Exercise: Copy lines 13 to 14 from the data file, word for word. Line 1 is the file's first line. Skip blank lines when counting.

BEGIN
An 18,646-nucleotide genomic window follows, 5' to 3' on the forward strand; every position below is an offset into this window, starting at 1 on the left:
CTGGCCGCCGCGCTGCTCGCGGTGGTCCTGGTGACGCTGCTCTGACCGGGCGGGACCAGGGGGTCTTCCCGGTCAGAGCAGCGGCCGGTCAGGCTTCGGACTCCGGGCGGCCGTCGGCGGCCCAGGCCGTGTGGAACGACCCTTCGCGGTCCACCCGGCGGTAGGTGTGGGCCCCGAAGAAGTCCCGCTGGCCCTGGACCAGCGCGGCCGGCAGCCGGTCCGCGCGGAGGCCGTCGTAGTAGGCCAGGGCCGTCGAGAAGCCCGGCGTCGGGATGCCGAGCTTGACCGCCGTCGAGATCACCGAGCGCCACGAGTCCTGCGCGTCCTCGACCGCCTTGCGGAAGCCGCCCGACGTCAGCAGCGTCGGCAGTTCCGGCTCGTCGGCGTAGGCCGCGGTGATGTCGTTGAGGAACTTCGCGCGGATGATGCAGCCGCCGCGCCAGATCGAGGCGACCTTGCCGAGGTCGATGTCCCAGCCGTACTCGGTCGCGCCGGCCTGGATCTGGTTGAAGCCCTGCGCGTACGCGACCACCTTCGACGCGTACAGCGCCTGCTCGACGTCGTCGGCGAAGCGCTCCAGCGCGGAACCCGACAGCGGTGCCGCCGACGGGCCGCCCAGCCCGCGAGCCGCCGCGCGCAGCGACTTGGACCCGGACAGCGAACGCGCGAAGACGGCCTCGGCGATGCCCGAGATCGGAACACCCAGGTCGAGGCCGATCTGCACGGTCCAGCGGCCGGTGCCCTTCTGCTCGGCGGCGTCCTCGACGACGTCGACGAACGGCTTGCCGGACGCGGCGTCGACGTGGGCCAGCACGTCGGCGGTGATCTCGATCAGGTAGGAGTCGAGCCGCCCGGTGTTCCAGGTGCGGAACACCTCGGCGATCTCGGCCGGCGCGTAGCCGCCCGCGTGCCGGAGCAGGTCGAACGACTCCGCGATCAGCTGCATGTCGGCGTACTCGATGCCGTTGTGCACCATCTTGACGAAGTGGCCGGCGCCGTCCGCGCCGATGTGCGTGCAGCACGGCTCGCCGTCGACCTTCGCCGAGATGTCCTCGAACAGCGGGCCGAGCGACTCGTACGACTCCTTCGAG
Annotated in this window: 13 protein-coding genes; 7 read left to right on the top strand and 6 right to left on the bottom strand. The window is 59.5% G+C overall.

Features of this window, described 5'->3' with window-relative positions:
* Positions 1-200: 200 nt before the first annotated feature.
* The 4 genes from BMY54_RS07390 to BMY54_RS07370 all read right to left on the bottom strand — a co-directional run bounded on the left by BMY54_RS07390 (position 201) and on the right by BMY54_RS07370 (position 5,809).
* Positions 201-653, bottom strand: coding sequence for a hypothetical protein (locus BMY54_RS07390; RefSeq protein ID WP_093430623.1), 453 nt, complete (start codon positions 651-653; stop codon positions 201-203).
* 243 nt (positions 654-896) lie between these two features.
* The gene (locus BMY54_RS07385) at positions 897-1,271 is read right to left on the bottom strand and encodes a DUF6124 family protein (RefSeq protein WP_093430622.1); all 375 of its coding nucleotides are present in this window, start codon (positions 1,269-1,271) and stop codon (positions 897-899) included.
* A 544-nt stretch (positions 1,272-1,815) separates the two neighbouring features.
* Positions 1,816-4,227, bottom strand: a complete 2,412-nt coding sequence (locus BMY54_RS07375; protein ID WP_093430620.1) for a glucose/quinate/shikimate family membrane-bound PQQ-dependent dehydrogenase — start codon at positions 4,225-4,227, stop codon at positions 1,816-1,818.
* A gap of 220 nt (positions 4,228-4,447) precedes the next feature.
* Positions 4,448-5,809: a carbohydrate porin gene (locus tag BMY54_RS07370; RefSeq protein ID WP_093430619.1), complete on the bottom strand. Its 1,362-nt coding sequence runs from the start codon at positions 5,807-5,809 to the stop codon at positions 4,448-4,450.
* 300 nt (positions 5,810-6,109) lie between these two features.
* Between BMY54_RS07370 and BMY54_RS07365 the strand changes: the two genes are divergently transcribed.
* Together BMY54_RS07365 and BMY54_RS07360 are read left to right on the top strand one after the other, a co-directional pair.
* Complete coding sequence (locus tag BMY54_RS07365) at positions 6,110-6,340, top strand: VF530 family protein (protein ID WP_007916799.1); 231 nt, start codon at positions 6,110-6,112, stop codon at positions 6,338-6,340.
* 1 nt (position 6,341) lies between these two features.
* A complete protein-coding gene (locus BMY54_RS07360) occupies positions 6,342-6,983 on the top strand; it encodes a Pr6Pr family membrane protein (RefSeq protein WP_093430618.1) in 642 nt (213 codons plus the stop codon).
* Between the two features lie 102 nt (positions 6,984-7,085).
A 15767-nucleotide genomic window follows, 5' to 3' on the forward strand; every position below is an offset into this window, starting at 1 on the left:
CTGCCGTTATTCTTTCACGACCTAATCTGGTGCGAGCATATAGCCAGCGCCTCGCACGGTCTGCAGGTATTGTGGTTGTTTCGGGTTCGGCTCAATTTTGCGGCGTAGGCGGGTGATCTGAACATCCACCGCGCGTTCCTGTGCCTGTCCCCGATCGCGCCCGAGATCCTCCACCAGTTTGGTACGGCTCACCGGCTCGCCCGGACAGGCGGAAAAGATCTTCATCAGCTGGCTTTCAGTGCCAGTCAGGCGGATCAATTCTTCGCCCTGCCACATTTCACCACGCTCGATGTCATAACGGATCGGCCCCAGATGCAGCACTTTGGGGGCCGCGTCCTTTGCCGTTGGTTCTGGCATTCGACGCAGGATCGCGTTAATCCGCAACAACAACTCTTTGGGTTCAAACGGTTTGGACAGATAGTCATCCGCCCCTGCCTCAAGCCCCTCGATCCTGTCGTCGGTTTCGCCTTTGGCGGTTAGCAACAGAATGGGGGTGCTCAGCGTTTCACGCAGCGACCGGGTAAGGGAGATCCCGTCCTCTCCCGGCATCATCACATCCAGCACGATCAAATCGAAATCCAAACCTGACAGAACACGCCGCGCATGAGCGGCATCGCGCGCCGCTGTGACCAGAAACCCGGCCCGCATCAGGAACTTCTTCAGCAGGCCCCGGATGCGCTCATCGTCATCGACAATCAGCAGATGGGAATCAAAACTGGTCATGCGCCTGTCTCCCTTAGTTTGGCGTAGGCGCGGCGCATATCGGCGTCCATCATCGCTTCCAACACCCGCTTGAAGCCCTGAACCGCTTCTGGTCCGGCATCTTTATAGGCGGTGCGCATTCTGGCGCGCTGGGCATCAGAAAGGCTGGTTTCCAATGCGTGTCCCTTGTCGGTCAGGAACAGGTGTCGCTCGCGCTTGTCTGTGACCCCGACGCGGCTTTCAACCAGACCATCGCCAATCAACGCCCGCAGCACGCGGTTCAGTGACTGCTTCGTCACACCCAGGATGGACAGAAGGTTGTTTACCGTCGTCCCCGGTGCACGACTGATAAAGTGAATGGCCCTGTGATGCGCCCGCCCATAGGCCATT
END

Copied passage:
* Positions 4,448-5,809: a carbohydrate porin gene (locus tag BMY54_RS07370; RefSeq protein ID WP_093430619.1), complete on the bottom strand. Its 1,362-nt coding sequence runs from the start codon at positions 5,807-5,809 to the stop codon at positions 4,448-4,450.
* 300 nt (positions 5,810-6,109) lie between these two features.